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Published: April 23rd 2015
This morning we turned right instead of left as we stepped out the door of the Hotel Regno to head south-east towards the Colosseo. We found our way really easily because as soon as we turned onto the Via del Fiori Imperiali from the Via del Corso we could see it!! When we reached the Coliseum we were able to enter straight away and exchange our voucher for the Underground Colosseum tour for our tickets for the group departing at 9.40am.
Our guide arrived slightly before 9.40am to hand out audio devices for the tour. Just as we were about to head off a woman rushed up to say she should be on the tour, but she just had to round up someone?? Her husband, family?? Our guide, Barbara, said OK, but please hurry. We waited five minutes and then Barbara went to have a look in the direction the woman had gone, but came back without her and said right, let's get started. Why are people so disorganised! It's certainly a waste of money to book a tour and then fail to arrive on time for it.
Barbara took us to a massive steel fence that keeps the
Inside the Coliseum, Roma
The view from the reconstructed floor on our 'underground' tour
underground part of the Coliseum off-limits to general admission visitors. She unlocked a substantial padlock attached to a seriously heavy duty length of chain to let us through. The tour started on a section of floor that has been reconstructed at one end of the Coliseum. It certainly gave some perspective to how the arena would have looked when it was in its heyday.
Next we headed down into the area that existed under the floor of the Coliseum. Barbara explained that there were a number of levels underneath the arena that enabled the various man, beast and gladiatorial 'performances' to be stage managed. It must have been hectic down there, especially when you had to haul an elephant up onto the stage through a trapdoor!
After our underground experience Barbara took us up into the main part of the Coliseum that is open to the general public pointing out some key features on our way to another massive steel gate that seals off some of the higher levels of the Coliseum. The tour that Bernie had pre-booked also gave us access to some interesting levels that are higher up than most visitors get to see. We definitely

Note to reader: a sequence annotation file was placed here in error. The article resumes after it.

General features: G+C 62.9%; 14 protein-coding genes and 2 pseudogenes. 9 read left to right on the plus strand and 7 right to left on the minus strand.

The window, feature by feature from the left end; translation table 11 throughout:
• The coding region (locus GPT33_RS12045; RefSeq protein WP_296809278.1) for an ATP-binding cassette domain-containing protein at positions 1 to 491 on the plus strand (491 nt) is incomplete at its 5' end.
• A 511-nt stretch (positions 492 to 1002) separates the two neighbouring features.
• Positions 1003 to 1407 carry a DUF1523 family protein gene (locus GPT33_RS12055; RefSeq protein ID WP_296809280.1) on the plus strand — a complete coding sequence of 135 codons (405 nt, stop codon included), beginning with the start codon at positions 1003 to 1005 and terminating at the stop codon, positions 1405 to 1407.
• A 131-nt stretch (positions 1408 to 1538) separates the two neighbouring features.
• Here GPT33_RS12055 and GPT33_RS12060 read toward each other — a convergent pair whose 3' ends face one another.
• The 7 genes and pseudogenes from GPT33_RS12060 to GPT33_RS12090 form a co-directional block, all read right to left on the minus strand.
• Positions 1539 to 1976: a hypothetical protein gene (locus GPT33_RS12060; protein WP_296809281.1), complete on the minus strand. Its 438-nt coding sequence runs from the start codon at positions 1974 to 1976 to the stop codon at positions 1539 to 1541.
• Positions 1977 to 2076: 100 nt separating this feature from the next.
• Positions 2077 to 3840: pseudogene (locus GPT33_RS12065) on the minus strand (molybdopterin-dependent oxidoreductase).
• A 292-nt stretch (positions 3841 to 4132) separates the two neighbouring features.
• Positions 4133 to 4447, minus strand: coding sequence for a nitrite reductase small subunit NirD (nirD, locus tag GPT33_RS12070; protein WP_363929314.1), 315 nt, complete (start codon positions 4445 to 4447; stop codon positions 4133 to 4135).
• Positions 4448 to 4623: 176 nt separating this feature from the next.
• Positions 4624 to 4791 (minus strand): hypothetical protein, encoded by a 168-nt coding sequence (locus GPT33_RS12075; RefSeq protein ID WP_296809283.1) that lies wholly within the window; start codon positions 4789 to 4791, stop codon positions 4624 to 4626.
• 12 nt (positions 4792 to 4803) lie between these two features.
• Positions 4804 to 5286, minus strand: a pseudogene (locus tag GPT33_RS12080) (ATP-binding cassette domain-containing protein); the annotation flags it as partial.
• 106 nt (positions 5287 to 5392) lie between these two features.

thought that it was worth spending a bit extra for a top to bottom experience of the Coliseum.
When the tour ended we spent a bit more time exploring the Coliseum before heading out towards the Arco di Constantino. Unlike the Arc de Triomphe in Paris, the arch is not much of a photographic opportunity because it is entirely ringed with really unattractive fencing!
We bought our lunch from sandwich truck (they are everywhere and quite reasonably priced) and ate our paninis sitting at the bottom of the Palatine Hill. Our ticket for the underground ticket also included the Palatine Hill so we finished our lunch and proceeded to the entry for the Palatino where we were subjected to a rigorous security search. Blimey, most airport security pat downs are not as thorough! The ruins on the Palatine Hill are extensive; certainly one of the largest Roman ruins that we have visited. It must have been a truly magnificent complex of buildings perched on top of the hill overlooking Rome. From the summit we wandered down past the Arco di Tito towards the Via Salara Vecchia.
Next we took a leap forward in history with a visit
to the Monumento a Vittorio Emanuele II which was completed in 1925 to honour Victor Emmanuel, the first king of a unified Italy. As it was warm again today we really needed some water so we stopped in at the cafe on the terrace of the monument. It was probably expensive water?! And we looked like wowsers amongst all the young and trendy patrons with their Aperol spritzers!!! I've tried an Aperol spritzer though and can't say that it appealed to me all that much. It was surprising that Bernie didn't choose a beer though.
The monument has a number of nicknames with foreign visitors sometimes referring to the structure as 'the wedding cake'. Romans commonly call it 'the typewriter' or pisciatoio nazionale ('the national urinal') Whatever it may be called, the monument provides the opportunity to take an elevator to the top to enjoy panoramic views over Roma from an elevation of 80 metres. With it being a clear and sunny day Bernie gave the panoramic function on our Sony camera a good work out! After descending the monument we negotiated our way to the centre of the Piazza Venezia to photograph the monument itself.
couple of hours resting at the Hotel Regno we headed back out to take night shots of the Colosseum and Monumento a Vittorio Emanuele II before eating dinner at another restaurant close to our hotel ... which proved to be better value that the restaurant on Tuesday night. Bonus!
Steps for the day 24,219 (16.52 km)
Tot: 2.575s; Tpl: 0.085s; cc: 12; qc: 29; dbt: 0.038s; 2; m:saturn w:www (126.96.36.199); sld: 3;
; mem: 1.4mb